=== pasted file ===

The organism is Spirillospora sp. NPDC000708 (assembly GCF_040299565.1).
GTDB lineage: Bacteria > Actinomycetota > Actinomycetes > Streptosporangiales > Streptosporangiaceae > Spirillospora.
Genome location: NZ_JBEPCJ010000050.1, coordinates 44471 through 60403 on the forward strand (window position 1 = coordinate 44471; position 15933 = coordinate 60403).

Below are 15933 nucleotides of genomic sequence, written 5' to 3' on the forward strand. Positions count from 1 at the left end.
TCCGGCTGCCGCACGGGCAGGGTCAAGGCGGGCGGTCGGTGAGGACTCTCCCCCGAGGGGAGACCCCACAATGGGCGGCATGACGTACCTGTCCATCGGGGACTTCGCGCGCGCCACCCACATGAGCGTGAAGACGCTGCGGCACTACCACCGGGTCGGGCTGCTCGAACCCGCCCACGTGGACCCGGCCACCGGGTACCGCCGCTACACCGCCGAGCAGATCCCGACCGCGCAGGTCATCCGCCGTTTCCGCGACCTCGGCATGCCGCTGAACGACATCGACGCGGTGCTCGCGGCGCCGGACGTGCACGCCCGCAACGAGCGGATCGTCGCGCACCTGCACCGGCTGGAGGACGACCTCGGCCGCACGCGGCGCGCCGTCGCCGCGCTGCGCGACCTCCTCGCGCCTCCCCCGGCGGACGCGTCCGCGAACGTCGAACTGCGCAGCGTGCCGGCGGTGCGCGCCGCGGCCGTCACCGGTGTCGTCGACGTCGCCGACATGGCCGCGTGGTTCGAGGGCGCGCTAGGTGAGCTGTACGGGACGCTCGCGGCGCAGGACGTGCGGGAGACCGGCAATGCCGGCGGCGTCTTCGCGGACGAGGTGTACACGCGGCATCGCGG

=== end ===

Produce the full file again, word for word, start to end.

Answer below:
The organism is Spirillospora sp. NPDC000708 (assembly GCF_040299565.1).
GTDB lineage: Bacteria > Actinomycetota > Actinomycetes > Streptosporangiales > Streptosporangiaceae > Spirillospora.
Genome location: NZ_JBEPCJ010000050.1, coordinates 44471 through 60403 on the forward strand (window position 1 = coordinate 44471; position 15933 = coordinate 60403).

Below are 15933 nucleotides of genomic sequence, written 5' to 3' on the forward strand. Positions count from 1 at the left end.
TCCGGCTGCCGCACGGGCAGGGTCAAGGCGGGCGGTCGGTGAGGACTCTCCCCCGAGGGGAGACCCCACAATGGGCGGCATGACGTACCTGTCCATCGGGGACTTCGCGCGCGCCACCCACATGAGCGTGAAGACGCTGCGGCACTACCACCGGGTCGGGCTGCTCGAACCCGCCCACGTGGACCCGGCCACCGGGTACCGCCGCTACACCGCCGAGCAGATCCCGACCGCGCAGGTCATCCGCCGTTTCCGCGACCTCGGCATGCCGCTGAACGACATCGACGCGGTGCTCGCGGCGCCGGACGTGCACGCCCGCAACGAGCGGATCGTCGCGCACCTGCACCGGCTGGAGGACGACCTCGGCCGCACGCGGCGCGCCGTCGCCGCGCTGCGCGACCTCCTCGCGCCTCCCCCGGCGGACGCGTCCGCGAACGTCGAACTGCGCAGCGTGCCGGCGGTGCGCGCCGCGGCCGTCACCGGTGTCGTCGACGTCGCCGACATGGCCGCGTGGTTCGAGGGCGCGCTAGGTGAGCTGTACGGGACGCTCGCGGCGCAGGACGTGCGGGAGACCGGCAATGCCGGCGGCGTCTTCGCGGACGAGGTGTACACGCGGCATCGCGG